Feb 172016
 
 February 17, 2016  Posted by at 2:17 pm Finance Tagged with: , , , , , ,
Share on FacebookTweet about this on TwitterShare on Google+Share on LinkedInShare on TumblrFlattr the authorDigg thisShare on RedditPin on PinterestShare on StumbleUponEmail this to someone


DPC The Wizard Tree, Cathedral Woods, North Conway, White Mountains, New Hampshire 1900

A week after the New Hampshire Presidential Primaries, what lessons, if any, can we take from the dramatic victories of two outsider candidates? Former New Hampshire resident and occasional Automatic Earth contributor Nelson Lebo weighs in.

Note: Nelson writes below that “Trumpification is a clear and present danger” for writers like me “who rely on the best available data, statistics, facts”. But so far I find Trump mostly amusing, and an excellent indicator of what America has come to. And there’s little he can do to make representation of the facts in the media even worse than it is. Turns out, it didn’t take Trump to Trumpify the media. It might well be the other way around, that the Dumbification of the press paved the way for Da Donald. Here’s Nelson Lebo III:

Nelson Lebo: While I’ve lived in New Zealand for eight years, most of my adult life has been spent in New Hampshire, USA – the Granite State – where the official motto is “Live Free or Die.” It’s on the license plate. You don’t get more Libertarian than that.

The state’s unofficial motto is “First in the Nation,” which refers to hosting the first Presidential Primary once every four years (Iowa is not a primary!). First of the first – since 1964 – has been the tiny hamlet of Dixville Notch, whose citizens have embraced the tradition of casting their ballots just after midnight.

Of the nine eligible voters in Dixville Notch this year, five voted in the Republican Primary and four voted in the Democratic Primary. Counting the ballots took 30 seconds. John Kasich edged Donald Trump on the Republican side 3 to 2, but Bernie Sanders crushed Hillary Clinton in a 4 to 0 landslide.

In order to vote in the primary one must be a registered voter: either as a Democrat, Republican or Independent. Registered Democrats and Republicans can only vote in their party’s primary, but Independents may choose either. I lived in New Hampshire for 16 years, and over that time my primary votes got more and more ‘strategic.’ I have voted in both primaries. When I was young I always cast my ballot for ‘my candidate’ – voting with my heart – but as I got older my votes became increasingly strategic – voting with my head.

Left, right or centre, one thing we the people had in common last Tuesday was the rejection of so-called “establishment candidates.”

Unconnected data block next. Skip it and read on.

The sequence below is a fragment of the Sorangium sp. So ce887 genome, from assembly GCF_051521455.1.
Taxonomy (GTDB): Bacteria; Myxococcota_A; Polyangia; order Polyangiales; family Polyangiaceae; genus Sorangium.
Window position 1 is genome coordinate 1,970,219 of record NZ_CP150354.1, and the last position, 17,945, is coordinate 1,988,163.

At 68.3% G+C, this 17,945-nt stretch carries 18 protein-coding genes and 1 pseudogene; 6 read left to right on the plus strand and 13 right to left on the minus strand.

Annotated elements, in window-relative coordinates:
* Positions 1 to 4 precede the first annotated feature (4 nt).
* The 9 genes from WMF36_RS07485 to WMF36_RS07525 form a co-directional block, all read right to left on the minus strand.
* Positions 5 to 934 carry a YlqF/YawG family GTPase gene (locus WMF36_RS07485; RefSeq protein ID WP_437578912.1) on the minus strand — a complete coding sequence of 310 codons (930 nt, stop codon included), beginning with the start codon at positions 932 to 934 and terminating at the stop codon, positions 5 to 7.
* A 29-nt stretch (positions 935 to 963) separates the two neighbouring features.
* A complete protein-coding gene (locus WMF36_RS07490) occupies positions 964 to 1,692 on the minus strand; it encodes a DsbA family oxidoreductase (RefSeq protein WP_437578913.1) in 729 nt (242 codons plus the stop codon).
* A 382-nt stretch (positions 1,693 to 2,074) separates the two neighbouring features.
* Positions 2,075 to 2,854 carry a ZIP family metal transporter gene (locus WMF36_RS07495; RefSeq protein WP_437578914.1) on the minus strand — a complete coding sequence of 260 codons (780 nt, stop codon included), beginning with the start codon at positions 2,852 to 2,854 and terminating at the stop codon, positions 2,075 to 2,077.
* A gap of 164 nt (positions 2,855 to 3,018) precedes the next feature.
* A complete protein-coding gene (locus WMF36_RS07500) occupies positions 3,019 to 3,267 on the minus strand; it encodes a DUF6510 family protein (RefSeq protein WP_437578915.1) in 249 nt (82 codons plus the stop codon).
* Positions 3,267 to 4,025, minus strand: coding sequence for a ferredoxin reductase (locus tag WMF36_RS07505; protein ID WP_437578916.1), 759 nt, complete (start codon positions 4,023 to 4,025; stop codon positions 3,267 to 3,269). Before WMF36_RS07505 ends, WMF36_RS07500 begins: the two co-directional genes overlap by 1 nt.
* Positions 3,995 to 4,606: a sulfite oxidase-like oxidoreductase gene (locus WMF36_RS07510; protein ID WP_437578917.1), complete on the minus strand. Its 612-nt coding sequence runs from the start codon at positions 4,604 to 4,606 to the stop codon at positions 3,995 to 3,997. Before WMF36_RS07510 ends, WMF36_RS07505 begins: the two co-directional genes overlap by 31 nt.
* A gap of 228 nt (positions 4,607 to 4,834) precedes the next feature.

Voters are fed up with money in politics.
Voters are fed up with cronyism.
Voters do not want a coronation of another Clinton or Bush.

What shines as a beacon of hope for democracy from what Dr. Martin Luther King Jr. called “the prodigious hilltops of New Hampshire” is that no matter how much money and influence the powers-that-be throw behind their candidates, individual voters have the final say. I can’t say that tears came to my eyes when I heard the result, but it did notch up my wavering faith in humanity. Let freedom ring! Let freedom ring!

From this perspective, what happened on the Democratic side is nothing short of a Liberty Bell!

Consider:
o Every major NH newspaper endorsed Clinton.
o Every establishment NH Democrat politician endorsed Clinton.
o Sanders came from a 50-point projected deficit to win by over 20 percentage points: 60% to 38%.
o Sanders won every demographic – including 70% of women-under-30 – except for over-65s and households making over $200,000.

This result speaks volumes about the current and future generation and wealth gap not only in America, but also in New Zealand and worldwide. In other words, it is a snapshot of what we will see more and more often as Baby Boomers hold on to their wealth and status while Millennials are left holding the bag.

Many of us have seen this form of intergenerational tyranny coming down the tracks for some time. To me it is as simple as this:

In the older demographics, we have a generation or two in America and some other countries who got free university education, bought real estate when it was cheap, and enjoyed decades of cheap energy while destroying the planet’s climate system. Meanwhile in the younger demographics we have a generation or two that did not. Who does not see the imbalance?

Like many culture shifts, this one will move like an earthquake: in creeps and ruptures. The New Hampshire democratic result was a rupture and a week later the aftershocks are still being felt as the political circus moves on to South Carolina. If anything, the gift of “superdelegates” to Clinton will only increase the tectonic activity between voter demographics, as did the condescending and sexist comments from Madeleine Albright and Gloria Steinem.

The fact that feminist icon Steinem made one of the most sexist comments I have ever heard in an attempt to rationalise why young women support Sanders instead of Clinton shows the desperation of the wealthy, retired left. It appears that as the older and the wealthier and the whiter see their positions of wealth and privilege threatened, they fight and fight to maintain them. As the late Joe Strummer sang, “Now war is declared and battle come down” (London Calling, 1979).

Consider:
o Among democratic voters in NH the #1 issue was income inequality.

Without doubt, Sanders is the income inequality candidate and Clinton is not. I find it troubling that Hillary was paid reported speaking fees of $600,000 (US) by mega investment bank Goldman Sachs, but refuses to release what she spoke about. Goldman Sachs was at the eye of the financial hurricane that started in 2008 and has only grown richer and more powerful since. I seem to recall Clinton saying during a recent debate something along the lines of, “Of course Goldman doesn’t expect anything in return.” Right…